Drawing customers into your store is just the first step in setting up a sustainable source of income. Next, it’s time to make sure they come back. Email can be a key tool in this regard, reaching your past audience and convincing them they should become part of your loyal shopper base. A solid group of repeat buyers can transform your sales projections, ensuring you stay open long enough to reach out and attract a whole new wave of consumers.
Your email campaigns are thus thrown into sharp focus. Either you master this medium and cash in on new loyalty or you simply waste time and money. First impressions are vital in this field: You have to convince shoppers that your message is worth opening.
You need to think of tactics that will convince consumers that they would be making a mistake not to open your email communications. A recent MarketingProfs piece by Curt Keller addressed the art of ensuring communications seem enticing to open instead of obnoxious, spammy or easy to delete.
There is a surprising amount of craft involved in writing compelling emails, and the difference between a successful campaign and a failed effort may be forged at this stage.
Tagged for deletion: While there are some tactics that can help you secure attention from consumers, there are also problematic efforts that might get your communications thrown out without being given a chance. Keller explained, for instance, that overuse of capital letters makes messages look like spam, and is discouraged. He also stated you should not make promises in the subject line that the body text can’t keep. People don’t like being played by advertisers, and this is a way to lose your chance to win them over.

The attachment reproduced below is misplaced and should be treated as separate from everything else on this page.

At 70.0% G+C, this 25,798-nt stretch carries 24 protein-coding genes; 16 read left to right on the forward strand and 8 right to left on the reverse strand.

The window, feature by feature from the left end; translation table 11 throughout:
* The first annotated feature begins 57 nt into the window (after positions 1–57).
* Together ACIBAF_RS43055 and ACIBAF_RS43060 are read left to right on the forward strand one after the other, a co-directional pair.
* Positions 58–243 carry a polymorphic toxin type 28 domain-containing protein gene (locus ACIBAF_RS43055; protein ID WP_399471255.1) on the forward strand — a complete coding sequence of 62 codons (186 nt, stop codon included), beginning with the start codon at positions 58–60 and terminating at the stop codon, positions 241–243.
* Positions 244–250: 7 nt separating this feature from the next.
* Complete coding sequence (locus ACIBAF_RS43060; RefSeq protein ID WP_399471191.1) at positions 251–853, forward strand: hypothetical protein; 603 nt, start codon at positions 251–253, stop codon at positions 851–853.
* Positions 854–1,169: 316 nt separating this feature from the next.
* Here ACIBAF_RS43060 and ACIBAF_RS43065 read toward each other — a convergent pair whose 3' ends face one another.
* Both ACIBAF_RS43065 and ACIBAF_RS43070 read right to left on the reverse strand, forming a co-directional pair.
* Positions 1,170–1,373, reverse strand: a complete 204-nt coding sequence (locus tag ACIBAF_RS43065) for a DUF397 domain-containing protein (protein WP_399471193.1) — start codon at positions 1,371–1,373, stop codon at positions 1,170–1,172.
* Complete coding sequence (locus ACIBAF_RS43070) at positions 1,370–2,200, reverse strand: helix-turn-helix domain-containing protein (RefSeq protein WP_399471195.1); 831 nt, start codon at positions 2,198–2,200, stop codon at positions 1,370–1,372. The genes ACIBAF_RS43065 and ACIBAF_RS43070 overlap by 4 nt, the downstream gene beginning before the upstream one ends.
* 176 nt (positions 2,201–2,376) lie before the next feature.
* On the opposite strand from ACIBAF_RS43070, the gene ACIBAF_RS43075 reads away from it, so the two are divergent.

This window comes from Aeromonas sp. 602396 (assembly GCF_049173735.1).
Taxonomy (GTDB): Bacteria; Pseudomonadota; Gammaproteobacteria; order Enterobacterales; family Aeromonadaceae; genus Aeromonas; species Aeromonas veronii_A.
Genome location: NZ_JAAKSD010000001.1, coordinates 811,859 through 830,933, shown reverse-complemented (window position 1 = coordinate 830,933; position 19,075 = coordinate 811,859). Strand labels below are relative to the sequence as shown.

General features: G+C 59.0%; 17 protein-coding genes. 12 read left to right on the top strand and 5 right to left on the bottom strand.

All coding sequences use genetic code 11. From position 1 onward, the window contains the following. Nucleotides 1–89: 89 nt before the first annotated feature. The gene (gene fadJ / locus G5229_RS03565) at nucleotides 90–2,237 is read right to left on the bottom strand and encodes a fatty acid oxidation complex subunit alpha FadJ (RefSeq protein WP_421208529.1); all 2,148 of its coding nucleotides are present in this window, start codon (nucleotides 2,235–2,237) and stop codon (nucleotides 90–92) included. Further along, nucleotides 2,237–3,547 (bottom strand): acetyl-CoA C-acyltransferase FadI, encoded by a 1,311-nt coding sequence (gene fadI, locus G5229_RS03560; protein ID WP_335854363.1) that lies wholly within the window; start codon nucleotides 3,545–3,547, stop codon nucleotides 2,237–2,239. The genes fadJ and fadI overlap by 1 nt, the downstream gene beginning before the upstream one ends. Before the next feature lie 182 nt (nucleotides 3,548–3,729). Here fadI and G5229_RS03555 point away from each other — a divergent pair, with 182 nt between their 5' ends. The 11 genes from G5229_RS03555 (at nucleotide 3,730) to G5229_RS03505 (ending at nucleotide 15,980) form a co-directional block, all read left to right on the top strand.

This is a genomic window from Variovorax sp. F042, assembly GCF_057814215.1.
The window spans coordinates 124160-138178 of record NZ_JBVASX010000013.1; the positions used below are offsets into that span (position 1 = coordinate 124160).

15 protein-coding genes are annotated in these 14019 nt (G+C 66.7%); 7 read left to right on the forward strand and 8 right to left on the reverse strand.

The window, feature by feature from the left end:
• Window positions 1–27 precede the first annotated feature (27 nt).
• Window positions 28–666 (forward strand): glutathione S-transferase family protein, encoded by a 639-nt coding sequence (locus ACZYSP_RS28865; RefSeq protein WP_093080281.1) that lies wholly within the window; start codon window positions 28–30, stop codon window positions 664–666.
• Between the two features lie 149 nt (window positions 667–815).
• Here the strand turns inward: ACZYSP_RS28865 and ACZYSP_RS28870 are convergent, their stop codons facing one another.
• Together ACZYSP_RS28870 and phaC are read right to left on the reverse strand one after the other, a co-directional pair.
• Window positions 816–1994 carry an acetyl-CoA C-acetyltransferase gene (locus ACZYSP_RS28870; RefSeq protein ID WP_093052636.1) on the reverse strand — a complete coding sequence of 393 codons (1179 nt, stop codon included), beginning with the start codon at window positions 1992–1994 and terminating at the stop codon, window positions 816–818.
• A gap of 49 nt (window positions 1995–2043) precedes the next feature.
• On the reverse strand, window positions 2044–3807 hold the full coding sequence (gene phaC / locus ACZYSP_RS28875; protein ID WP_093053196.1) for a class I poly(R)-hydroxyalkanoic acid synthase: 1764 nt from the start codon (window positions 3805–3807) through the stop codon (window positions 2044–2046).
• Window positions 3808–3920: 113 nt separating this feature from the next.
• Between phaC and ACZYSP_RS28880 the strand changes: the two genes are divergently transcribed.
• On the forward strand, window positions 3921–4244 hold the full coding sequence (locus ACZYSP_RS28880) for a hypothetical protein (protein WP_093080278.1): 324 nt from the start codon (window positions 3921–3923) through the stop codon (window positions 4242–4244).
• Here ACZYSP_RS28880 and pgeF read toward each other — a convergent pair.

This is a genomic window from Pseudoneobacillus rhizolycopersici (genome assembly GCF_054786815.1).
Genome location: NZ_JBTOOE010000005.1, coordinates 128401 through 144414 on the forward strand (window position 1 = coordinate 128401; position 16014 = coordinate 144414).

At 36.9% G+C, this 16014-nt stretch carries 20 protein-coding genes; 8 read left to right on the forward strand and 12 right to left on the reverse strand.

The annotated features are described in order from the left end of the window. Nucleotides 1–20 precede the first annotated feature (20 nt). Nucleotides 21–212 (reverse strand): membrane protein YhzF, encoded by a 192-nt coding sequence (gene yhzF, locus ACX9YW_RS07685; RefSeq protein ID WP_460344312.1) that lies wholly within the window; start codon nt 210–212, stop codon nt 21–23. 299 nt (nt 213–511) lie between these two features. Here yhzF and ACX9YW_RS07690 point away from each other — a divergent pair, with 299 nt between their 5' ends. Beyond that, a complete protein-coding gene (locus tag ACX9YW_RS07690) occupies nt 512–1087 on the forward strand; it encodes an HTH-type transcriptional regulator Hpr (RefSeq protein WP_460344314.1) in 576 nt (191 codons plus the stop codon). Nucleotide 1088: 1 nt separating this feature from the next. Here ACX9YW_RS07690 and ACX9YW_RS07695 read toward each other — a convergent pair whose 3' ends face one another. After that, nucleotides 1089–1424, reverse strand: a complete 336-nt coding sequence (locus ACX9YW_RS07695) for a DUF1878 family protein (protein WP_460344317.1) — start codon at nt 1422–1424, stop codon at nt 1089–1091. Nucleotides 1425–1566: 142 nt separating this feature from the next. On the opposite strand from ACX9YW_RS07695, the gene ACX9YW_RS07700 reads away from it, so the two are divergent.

Not too serious: Of course, telling the truth doesn’t mean being grave and humorless. Keller stated that it’s fine to take a light tone in your email communications. If you want consumers to feel that shopping with you is a fun and enjoyable experience, every element of your emails should reflect that. A completely straight-faced subject line may turn recipients off as much as caps-lock or an unfulfilled promise.
Being on-point: There really is a great deal of pressure on the headline of an email. In addition to the directives above, Keller suggested making sure you keep important terms within the first four words of the subject, so readers know what it’s all about.
Build the list: Dealing with subject lines seems like a sensible way to handle email marketing problems by going back to step one. However, there is one stage before this one… building the list of addresses in the first place. According to BizReport, researchers recently discovered many organizations are stumbling at the early stages of their operations with elements such as these. The rewards are in sight, however. As the source noted, MarketingSherpa data points to 119 percent average return on investment from email in general. It’s a great goal to aim for, but it requires focused campaigns.